Speaker series: Expansive Approaches to Indigenous Art Histories


Join us for a series of talks by Indigenous artists, curators, and scholars.
Thursdays from 10 to 11:20 a.m., 205 Richmond St. W., room 420 

 
DateThursday, September 13, 2018 - 10:00am to Thursday, October 18, 2018 - 10:00am

Cost

FREE

Location

205 Richmond St. W., room 420

Models for writing and teaching art historical knowledge have traditionally emerged from a western framework. The implications for knowledge formed under this lineage are often wrapped up in questions of perception and culture. Within conversations about Indigenous art, these factors call into play ideas of pedagogy and practice. The question of how Indigenous artists, curators, and scholars define art historical knowledge in relation to their own work locates Indigenous art histories in practices that come from contemporary and dynamic Indigenous-led research. Expansive Approaches to Indigenous Art Histories is a speaker series organized to question: What are Indigenous art histories? Who authors them? For what purpose? How does this knowledge get stored? How is it shared? And what ethical considerations emerge as a result of these shifts in thinking?

Presentations are scheduled take place Thursdays from 10 to 11:20 a.m. in room 420, 205 Richmond St. W. The first five of eleven speakers this term are:

September 6: Alan Corbiere
September 13: Bonnie Devine
September 20:  Susan Blight
September 27: Lisa Myers
October 18: Richard Hill
October 25: Jaimie Isaac
November 1: Carmen Robertson
November 8: Peter Morin
November 15: Cathy Mattes
November 22: Gerald McMaster
November 29: Candice Hopkins

All are welcome!

This series is made possible by the Faculty of Graduate Studies through the Graduate Studies Indigenous Innovation Fund.



Poster with same text as the body of this event listing
DateThursday, September 13, 2018 - 10:00am to Thursday, October 18, 2018 - 10:00am

Cost

FREE

Website Location

205 Richmond St. W., room 420

Find out what’s happening, how the university is supporting the community while studios are closed, and get your questions answered.
Information Sessions re: Creative City Campus
MFA Thesis Exhibition presented by OCAD University and SAVAC
Open life drawing session offered by the OCAD U Alumni Association
Queer Print Club STUDIO TIMES for Winter / Spring 2019 Hosted by Nick Shick, Printmaking Technician Queer Print Club is open to all current members of the OCAD U community!
Open life drawing session offered by the OCAD U Alumni Association
The Library's annual book sale is coming! From February 25 until March 1 (9am-5pm), visit the lobby of 100 McCaul for hundreds of pre-loved art & design books, exhibition catalogues, some fiction, non-fiction, general interest, and ephemera. Proceeds support the library. Cash only.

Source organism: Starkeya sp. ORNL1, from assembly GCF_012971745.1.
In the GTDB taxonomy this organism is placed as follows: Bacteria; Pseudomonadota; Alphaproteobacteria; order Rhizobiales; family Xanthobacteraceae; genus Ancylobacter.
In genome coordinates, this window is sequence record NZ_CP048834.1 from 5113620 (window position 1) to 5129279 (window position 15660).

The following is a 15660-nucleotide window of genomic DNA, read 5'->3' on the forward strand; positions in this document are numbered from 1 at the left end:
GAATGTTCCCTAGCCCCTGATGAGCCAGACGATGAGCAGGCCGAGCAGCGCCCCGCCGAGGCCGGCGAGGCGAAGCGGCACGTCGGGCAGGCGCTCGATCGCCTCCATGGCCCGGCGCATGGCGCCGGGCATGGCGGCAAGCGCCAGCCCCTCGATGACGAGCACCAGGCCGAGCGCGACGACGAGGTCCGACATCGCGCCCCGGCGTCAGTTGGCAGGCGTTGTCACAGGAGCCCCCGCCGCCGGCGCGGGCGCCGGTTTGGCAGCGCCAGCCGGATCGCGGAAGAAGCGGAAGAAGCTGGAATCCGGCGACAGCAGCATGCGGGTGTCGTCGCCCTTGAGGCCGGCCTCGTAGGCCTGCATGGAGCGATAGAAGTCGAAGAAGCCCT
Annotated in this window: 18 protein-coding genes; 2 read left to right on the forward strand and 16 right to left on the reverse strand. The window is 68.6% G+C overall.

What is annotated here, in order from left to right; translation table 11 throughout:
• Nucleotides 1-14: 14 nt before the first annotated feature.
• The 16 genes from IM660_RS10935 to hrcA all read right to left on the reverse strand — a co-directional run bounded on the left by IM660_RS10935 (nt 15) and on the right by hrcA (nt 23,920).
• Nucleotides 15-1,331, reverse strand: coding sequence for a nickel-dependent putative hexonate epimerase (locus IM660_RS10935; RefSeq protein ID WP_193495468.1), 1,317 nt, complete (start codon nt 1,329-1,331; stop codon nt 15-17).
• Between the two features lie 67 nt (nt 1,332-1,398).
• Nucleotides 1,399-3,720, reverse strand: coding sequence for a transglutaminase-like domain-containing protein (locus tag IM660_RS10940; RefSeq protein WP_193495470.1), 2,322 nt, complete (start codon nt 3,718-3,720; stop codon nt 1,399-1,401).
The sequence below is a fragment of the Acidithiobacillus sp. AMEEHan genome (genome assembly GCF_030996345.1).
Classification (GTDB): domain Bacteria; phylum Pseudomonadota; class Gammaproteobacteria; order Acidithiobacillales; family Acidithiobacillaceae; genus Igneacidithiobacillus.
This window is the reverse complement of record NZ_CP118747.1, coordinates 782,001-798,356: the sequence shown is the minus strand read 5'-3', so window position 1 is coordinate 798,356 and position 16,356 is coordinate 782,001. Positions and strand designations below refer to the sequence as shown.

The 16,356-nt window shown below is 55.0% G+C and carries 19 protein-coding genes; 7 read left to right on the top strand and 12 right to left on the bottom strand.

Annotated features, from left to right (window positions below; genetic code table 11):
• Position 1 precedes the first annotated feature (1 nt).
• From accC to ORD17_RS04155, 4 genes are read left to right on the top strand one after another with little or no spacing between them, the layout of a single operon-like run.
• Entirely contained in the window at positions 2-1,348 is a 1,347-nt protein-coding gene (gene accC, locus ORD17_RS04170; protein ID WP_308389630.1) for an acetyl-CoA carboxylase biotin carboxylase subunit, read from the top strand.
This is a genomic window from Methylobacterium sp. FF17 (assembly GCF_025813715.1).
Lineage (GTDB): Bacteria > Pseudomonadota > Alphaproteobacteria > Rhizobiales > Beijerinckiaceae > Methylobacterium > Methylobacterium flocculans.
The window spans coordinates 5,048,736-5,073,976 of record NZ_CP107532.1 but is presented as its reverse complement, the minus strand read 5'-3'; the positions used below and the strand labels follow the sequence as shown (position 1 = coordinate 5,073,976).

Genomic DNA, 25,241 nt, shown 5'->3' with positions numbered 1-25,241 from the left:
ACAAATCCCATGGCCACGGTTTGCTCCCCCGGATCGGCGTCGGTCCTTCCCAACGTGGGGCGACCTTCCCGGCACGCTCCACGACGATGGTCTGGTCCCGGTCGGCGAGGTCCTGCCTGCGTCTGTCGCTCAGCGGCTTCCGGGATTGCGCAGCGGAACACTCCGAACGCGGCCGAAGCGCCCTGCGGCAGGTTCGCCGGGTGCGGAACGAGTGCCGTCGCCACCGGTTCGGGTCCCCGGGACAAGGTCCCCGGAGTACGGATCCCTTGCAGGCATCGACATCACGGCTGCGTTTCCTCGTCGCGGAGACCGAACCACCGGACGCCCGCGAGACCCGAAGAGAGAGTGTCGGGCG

At Home: Talks with Canadian Artists about Place and Practice The book features chapters on two OCAD University Faculty of Art professors, Diane Pugen and Stan Krzyzanowski.
Through memory work and photography, Semchuk creates a space for the internees and their descendants to tell their stories.
Find out what’s happening, how the university is supporting the community while studios are closed, and get your questions answered. 
Thursday, September 13, 2018 - 10:00am to Thursday, October 18, 2018 - 10:00am

Models for writing and teaching art historical knowledge have traditionally emerged from a western framework. The implications for knowledge formed under this lineage are often wrapped up in questions of perception and culture. Within conversations about Indigenous art, these factors call into play ideas of pedagogy and practice. The question of how Indigenous artists, curators, and scholars define art historical knowledge in relation to their own work locates Indigenous art histories in practices that come from contemporary and dynamic Indigenous-led research. Expansive Approaches to Indigenous Art Histories is a speaker series organized to question: What are Indigenous art histories? Who authors them? For what purpose? How does this knowledge get stored? How is it shared? And what ethical considerations emerge as a result of these shifts in thinking?

Presentations are scheduled take place Thursdays from 10 to 11:20 a.m. in room 420, 205 Richmond St. W. The first five of eleven speakers this term are:

September 6: Alan Corbiere
September 13: Bonnie Devine
September 20:  Susan Blight
September 27: Lisa Myers
October 18: Richard Hill
October 25: Jaimie Isaac
November 1: Carmen Robertson
November 8: Peter Morin
November 15: Cathy Mattes
November 22: Gerald McMaster
November 29: Candice Hopkins

All are welcome!

This series is made possible by the Faculty of Graduate Studies through the Graduate Studies Indigenous Innovation Fund.

Venue & Address: 
205 Richmond St. W., room 420
Cost: 
FREE
Poster with same text as the body of this event listing
Ignite Imagination - The Campaign for OCAD U

Please be advised that OCAD U hosted events may be documented through photographs and video. These images may be used by the University for promotional, advertising, and educational purposes. By participating in our events, both on campus and off-site, you consent to allowing OCAD University to document and use your image and likeness. However, if you do not want us to use a photo or video of you or your child, please don’t hesitate to let us know when you arrive at the event. You’re also welcome to get in touch with OCAD University’s Marketing & Communications office: communications@ocadu.ca.

Be mindful of those in our community who have scent sensitivities; please help OCAD U maintain a healthy, scent-free campus.